Headteachers Newsletter 1.1a – 17th February 2023

Dear Parents & Carers,

Although it seems like no time at all since Christmas, we are about to enter Lent and begin our preparations for Easter. I hope you have a chance to spend some time with your children over the half-term break and, as I’m sure you can imagine, I’m very sad that this year I’m not making pancakes for all of our children.

Preparation for Industrial action: Tuesday 28th February

I expect our school to be affected by the planned industrial action by members of the NEU, and so once again I am asking parents to be prepared for disruption. It will probably be a very similar pattern to last time, however due to staffing timetables, the Year 1 class will be unaffected on this occasion. Therefore, I anticipate on Tuesday 28th February, the following arrangements:

  • Daycare and Nursery will be unaffected
  • Year 1 and Year 6 will be unaffected
  • Reception, Year 2, Year 3, Year 4 and Year 5 will have attendance restricted to children eligible for Free School Meals and children of key workers (namely those working in NHS, public services and transport). We will expect all eligible children, including those of key workers, listed last time. Parents only need to contact, if they think their children may be eligible to attend but did not confirm a place last time.

I will confirm the final arrangements when we return on Monday 27th February.

Parent – Teacher Consultation

Thank you to all parents who have attended face to face or joined online for parent-teacher consultations. There are still a few scheduled and those for Year 5 are being re-arranged. If you are yet to have a meeting please contact school to arrange a suitable time. 

It would seem that learning in the most part has recovered, both in terms of pace and attainment, to pre-pandemic expectations. We are seeing some residual delay in aspects of early learning and most especially in presentation and handwriting across the setting. This is most likely due to the extended period – almost two-years – when public health guidance limited the direct contact between teacher and child, which is essential to model and perfect cursive handwriting. We are very grateful for the encouragement you are giving children and can see improvement through the children’s efforts in presentation. And, from my observations and conversations with them, children seem to be thoroughly enjoying learning and lessons.

However, the greatest effects of the pandemic are still being felt in socialisation and well-being. Self-regulation of good behaviour, seen in the care children would show to each other and the self-respect and decency of their attitudes, has not yet returned. Indeed, anti-social behaviour seen in the community and country is impacting the lives of all our children. The levels of anxiety and stress, whether caused by cost of living fears, exposure to over-sharing on social media, or peer-pressure, not to mention the prevalence of drugs and tolerance of associated crime, is damaging the lives of our children no matter how hard parents and teachers try to minimise its impact and mitigate its effects. If we are truly going to recover as a society, each and every one of us needs to decide to change: to recognise our own self-worth and the respect owing to everyone; to treat each other the way we would want to be treated ourselves; to demand a better world, a fairer world, a world in which everyone belongs, a world worth inheriting by our children.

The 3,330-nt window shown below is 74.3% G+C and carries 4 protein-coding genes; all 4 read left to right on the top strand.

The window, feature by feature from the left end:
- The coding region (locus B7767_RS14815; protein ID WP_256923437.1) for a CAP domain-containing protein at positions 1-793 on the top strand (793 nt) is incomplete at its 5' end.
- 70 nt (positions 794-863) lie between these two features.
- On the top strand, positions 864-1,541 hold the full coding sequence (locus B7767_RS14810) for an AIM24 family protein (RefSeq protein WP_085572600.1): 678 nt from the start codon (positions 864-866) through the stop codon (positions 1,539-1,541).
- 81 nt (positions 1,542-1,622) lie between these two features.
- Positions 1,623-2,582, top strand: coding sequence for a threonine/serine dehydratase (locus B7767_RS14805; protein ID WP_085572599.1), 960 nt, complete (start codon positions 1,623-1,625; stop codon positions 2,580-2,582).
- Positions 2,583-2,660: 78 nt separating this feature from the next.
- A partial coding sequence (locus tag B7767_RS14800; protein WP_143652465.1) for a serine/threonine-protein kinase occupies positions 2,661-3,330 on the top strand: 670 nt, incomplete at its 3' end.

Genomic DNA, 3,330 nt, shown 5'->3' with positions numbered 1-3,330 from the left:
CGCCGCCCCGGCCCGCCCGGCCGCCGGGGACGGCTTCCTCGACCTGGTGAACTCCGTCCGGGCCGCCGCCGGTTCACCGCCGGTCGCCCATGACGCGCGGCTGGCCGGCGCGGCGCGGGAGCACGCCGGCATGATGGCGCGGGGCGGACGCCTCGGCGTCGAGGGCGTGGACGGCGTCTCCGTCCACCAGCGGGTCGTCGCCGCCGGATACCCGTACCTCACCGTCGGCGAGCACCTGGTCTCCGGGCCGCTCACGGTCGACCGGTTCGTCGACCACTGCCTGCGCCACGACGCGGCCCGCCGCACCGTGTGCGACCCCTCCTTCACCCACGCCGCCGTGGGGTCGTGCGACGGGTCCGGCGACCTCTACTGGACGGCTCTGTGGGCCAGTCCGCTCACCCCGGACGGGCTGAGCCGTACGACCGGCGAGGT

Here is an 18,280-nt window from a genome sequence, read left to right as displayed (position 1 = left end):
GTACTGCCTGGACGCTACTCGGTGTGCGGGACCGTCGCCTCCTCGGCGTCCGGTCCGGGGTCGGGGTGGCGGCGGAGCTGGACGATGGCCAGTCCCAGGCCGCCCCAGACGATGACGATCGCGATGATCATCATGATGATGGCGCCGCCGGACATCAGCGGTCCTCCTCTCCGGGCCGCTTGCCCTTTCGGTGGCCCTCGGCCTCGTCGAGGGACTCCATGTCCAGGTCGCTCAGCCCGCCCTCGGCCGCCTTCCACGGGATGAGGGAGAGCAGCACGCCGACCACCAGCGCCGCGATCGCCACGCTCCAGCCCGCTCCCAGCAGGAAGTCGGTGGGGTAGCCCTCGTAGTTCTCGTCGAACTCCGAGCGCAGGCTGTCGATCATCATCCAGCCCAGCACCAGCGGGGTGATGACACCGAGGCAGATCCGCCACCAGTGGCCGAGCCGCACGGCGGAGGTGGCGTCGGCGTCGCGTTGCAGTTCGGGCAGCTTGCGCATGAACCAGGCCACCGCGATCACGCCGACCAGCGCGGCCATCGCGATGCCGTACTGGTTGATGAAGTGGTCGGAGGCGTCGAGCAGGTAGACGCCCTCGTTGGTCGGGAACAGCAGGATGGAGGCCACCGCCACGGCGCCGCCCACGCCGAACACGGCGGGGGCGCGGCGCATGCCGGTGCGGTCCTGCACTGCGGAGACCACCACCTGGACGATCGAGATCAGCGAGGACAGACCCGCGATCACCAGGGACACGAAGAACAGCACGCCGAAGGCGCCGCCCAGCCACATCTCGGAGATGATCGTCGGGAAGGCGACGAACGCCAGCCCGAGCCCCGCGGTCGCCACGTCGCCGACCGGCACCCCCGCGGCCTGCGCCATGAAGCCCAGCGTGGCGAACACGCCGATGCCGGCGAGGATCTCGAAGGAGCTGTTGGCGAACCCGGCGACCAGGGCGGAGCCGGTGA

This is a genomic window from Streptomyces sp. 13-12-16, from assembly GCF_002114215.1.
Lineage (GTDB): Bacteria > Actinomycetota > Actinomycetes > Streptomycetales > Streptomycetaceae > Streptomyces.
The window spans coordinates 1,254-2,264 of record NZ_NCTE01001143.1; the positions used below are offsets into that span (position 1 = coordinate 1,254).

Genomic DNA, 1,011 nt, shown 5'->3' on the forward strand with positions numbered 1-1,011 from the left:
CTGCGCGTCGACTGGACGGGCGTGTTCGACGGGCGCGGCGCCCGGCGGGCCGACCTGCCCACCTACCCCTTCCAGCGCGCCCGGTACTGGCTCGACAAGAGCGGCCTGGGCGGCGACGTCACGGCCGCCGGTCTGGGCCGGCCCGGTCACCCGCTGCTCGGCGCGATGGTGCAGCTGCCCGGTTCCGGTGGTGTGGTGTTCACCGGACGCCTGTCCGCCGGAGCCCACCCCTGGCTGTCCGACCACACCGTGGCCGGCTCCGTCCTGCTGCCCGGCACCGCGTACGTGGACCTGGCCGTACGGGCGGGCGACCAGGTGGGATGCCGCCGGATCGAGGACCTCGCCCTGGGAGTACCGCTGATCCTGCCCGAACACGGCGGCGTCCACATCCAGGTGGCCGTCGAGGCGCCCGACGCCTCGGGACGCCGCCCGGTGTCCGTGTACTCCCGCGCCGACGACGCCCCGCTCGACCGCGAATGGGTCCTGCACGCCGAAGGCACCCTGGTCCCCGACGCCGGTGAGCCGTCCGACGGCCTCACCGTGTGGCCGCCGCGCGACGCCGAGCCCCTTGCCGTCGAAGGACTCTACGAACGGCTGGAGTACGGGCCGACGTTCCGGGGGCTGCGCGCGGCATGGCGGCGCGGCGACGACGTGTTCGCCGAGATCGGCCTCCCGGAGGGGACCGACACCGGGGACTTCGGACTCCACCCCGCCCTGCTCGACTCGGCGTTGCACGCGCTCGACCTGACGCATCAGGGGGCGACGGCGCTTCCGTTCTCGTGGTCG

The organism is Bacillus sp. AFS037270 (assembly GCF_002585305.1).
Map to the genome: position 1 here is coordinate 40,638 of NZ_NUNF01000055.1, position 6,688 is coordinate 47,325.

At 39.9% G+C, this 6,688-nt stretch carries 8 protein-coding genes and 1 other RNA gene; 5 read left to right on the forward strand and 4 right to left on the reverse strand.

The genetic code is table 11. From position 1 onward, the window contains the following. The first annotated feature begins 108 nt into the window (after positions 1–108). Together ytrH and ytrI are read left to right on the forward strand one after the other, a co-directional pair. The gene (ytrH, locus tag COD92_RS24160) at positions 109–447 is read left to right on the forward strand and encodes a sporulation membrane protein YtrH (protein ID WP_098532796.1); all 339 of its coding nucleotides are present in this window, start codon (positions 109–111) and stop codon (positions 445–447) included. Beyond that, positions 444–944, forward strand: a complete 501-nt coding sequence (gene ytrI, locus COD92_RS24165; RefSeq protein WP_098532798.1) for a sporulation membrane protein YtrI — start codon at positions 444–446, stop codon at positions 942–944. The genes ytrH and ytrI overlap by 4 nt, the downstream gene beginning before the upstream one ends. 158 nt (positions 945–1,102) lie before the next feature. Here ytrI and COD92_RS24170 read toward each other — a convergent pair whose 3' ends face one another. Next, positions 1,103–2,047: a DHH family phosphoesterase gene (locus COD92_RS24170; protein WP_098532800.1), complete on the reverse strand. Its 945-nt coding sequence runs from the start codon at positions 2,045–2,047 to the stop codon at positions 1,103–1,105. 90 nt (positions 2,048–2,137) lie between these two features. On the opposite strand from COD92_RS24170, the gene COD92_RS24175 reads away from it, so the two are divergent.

As an educational setting, we are doing our best to ensure every child achieves their potential, which research seems to suggest is one of the best ways to build resilience in children and enhance their well-being. However, this only makes sense if realising your potential is valued by children and their parents. The gift of education, that we take for granted is fragile. In many parts of the world, it is neither free nor widely available. And yet, learning lifts more people out of poverty, improves the physical and mental health of more people and ultimately leads more people to enjoy happy and fulfilling lives than any other human endeavour. Don’t waste your children’s lives: send them to school ready to learn.

Indoor shoes

Another aspect of school life that changed in the pandemic was our tradition of changing into indoor shoes or slippers. Over the half-term we are having new carpet fitted in corridors and areas in school, so our student council has discussed this in each class and they have together decided we should change our footwear to keep these carpets fresh and clean for as long as possible. So, as one of the children said: “Oh good, we can wear slipper again!”

School Holidays

The holiday pattern for next year, 2023-24 has been set by our Trust and is on our website. Please notice that the October and February half-term weeks as well as Easter and Christmas breaks are not aligned with the holidays being taken by other schools in Hartlepool.

Warm space and soup

As I hope most people know already, we have a ‘warm space’ – the room adjacent to the main entrance – open every afternoon during term time from 1.00 -4.00 pm. During Lent we are also going to host in the room a Lenten Lunch – soup and a roll – as part of the Lenten Fast, each Wednesday, beginning on 1st March.

I hope you all enjoy a restful week and have time to read with your children. Remember World Book Day is Thursday, 2nd March, this year. During the holiday week I hope you all enjoy a pancake or two before Lent begins. Mass at St. John Vianney Church for Ash Wednesday is at 9.00 am and will include the distribution of ashes. As ever, can I ask you to include the school in your prayers and please offer a special prayer for several members of our community, parents and staff who have suffered recent bereavements.

Yours sincerely,

John Hardy

Head Teacher